Motion sickness, also known as kinetosis and travel sickness, is a condition in which a disagreement exists between visually perceived movement and the vestibular system's sense of movement. Depending on the cause, it can also be referred to as seasickness, car sickness, simulation sickness or airsickness.
Dizziness, fatigue, and nausea are the most common symptoms of motion sickness. Sopite syndrome, in which a person feels fatigue or tiredness, is also associated with motion sickness. "Nausea" in Greek means sea sickness (nausmeans ship). If the motion causing nausea is not resolved, the sufferer will usually vomit. Vomiting often will not relieve the feeling of weakness and nausea, which means the person might continue to vomit until the cause of the nausea is treated.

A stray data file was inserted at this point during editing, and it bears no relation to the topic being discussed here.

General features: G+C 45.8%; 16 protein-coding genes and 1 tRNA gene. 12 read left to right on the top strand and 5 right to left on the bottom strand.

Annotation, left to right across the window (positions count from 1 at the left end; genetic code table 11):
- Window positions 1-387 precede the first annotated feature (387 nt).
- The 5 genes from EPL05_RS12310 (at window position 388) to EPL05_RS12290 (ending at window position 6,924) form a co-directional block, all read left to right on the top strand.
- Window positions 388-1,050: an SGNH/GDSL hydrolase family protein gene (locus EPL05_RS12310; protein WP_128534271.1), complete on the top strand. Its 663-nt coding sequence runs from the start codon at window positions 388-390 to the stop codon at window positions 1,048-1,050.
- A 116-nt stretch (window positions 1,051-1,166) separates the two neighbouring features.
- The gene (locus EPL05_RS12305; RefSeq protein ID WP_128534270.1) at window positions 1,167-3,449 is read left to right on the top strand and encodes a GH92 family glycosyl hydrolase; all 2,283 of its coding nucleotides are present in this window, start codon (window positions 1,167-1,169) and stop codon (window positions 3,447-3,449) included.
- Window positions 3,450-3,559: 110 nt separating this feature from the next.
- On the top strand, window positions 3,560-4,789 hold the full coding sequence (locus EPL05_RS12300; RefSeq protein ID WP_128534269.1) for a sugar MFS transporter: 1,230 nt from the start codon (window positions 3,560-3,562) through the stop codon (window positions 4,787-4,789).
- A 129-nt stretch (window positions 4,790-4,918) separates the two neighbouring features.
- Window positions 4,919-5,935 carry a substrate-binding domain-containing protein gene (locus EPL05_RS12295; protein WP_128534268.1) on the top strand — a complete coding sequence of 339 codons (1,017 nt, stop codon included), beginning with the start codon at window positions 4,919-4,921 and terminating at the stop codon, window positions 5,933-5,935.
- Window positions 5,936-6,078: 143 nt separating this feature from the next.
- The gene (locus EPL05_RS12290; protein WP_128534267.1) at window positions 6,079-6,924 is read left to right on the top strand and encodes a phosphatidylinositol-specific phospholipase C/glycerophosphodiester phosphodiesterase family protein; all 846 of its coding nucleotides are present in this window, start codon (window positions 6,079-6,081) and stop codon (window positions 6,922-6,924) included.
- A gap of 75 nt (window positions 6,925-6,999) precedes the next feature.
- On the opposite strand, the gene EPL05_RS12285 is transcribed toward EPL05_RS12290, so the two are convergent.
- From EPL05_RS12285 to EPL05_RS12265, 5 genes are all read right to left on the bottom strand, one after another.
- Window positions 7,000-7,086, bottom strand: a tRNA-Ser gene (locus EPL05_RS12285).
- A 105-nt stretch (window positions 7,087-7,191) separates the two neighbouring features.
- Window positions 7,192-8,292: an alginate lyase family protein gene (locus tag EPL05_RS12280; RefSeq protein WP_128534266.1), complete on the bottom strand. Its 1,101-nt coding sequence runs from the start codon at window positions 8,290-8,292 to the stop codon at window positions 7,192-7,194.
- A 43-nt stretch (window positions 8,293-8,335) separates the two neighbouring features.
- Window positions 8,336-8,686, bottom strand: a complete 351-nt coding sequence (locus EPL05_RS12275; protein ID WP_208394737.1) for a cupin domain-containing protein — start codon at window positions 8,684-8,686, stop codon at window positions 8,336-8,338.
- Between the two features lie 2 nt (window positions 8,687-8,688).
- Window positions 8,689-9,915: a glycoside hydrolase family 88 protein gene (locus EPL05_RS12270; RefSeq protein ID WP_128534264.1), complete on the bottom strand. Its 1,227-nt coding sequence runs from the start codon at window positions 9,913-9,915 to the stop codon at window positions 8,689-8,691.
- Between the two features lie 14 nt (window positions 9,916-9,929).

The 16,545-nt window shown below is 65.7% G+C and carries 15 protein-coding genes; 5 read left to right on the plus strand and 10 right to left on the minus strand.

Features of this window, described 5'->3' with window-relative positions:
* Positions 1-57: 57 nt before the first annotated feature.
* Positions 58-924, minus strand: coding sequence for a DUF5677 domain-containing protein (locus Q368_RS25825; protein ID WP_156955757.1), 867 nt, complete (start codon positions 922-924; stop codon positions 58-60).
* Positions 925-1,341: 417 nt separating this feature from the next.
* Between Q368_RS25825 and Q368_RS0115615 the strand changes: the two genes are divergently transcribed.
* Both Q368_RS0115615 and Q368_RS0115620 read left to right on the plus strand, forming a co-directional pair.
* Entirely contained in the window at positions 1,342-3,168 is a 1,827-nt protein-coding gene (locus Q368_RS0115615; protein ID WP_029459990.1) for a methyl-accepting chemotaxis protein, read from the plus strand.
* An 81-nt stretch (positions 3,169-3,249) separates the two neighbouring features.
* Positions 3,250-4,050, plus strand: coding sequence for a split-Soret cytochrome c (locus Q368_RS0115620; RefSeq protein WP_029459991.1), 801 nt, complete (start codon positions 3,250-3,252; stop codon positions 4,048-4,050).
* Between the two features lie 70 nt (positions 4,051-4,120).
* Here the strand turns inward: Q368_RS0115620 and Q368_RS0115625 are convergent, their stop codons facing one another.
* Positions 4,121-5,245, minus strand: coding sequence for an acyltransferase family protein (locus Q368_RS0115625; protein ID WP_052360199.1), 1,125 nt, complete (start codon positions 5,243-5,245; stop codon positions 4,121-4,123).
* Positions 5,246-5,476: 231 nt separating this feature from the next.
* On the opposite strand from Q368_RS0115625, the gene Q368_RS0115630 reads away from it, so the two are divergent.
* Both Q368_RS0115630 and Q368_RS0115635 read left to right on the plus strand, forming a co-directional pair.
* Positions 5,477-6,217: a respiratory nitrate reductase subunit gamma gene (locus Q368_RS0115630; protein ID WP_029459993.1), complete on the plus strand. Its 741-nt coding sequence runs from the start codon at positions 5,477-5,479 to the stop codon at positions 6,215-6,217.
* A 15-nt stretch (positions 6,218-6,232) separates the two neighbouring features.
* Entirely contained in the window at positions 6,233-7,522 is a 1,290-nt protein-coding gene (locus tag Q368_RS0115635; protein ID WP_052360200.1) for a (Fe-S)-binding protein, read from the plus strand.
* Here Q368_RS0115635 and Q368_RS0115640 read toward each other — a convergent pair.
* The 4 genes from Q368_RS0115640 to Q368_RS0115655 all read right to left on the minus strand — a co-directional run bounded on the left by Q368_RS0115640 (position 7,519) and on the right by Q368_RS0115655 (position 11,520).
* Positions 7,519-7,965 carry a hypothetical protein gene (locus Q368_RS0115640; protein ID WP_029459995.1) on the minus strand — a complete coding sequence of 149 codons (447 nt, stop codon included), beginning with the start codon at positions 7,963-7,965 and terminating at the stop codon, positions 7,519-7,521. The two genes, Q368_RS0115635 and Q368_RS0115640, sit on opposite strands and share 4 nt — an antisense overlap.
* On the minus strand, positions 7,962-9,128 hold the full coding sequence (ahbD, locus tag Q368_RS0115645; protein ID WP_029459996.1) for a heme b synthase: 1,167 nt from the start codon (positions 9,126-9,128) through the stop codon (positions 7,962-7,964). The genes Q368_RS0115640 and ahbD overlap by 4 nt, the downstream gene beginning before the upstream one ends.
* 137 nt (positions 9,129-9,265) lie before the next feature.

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http://www.aafp.org/afp/2014/0701/p41.html prevention and treatment of motion sickness andrew brainard, md, mph, and chip gresham, md, middlemore hospital, auckland, new zealand am fam physician. 2014 jul 1;90(1):41-46.
chen y, zhang c, zhang m, fu x. three statistical experimental designs for enhancing yield of active compounds from herbal medicines and anti motion sickness bioactivity. phcog mag [serial online] 2015 [cited 2016 jun 29];11:435-43. available from: http://www.phcog.com/text.asp?2015/11/43/435/160444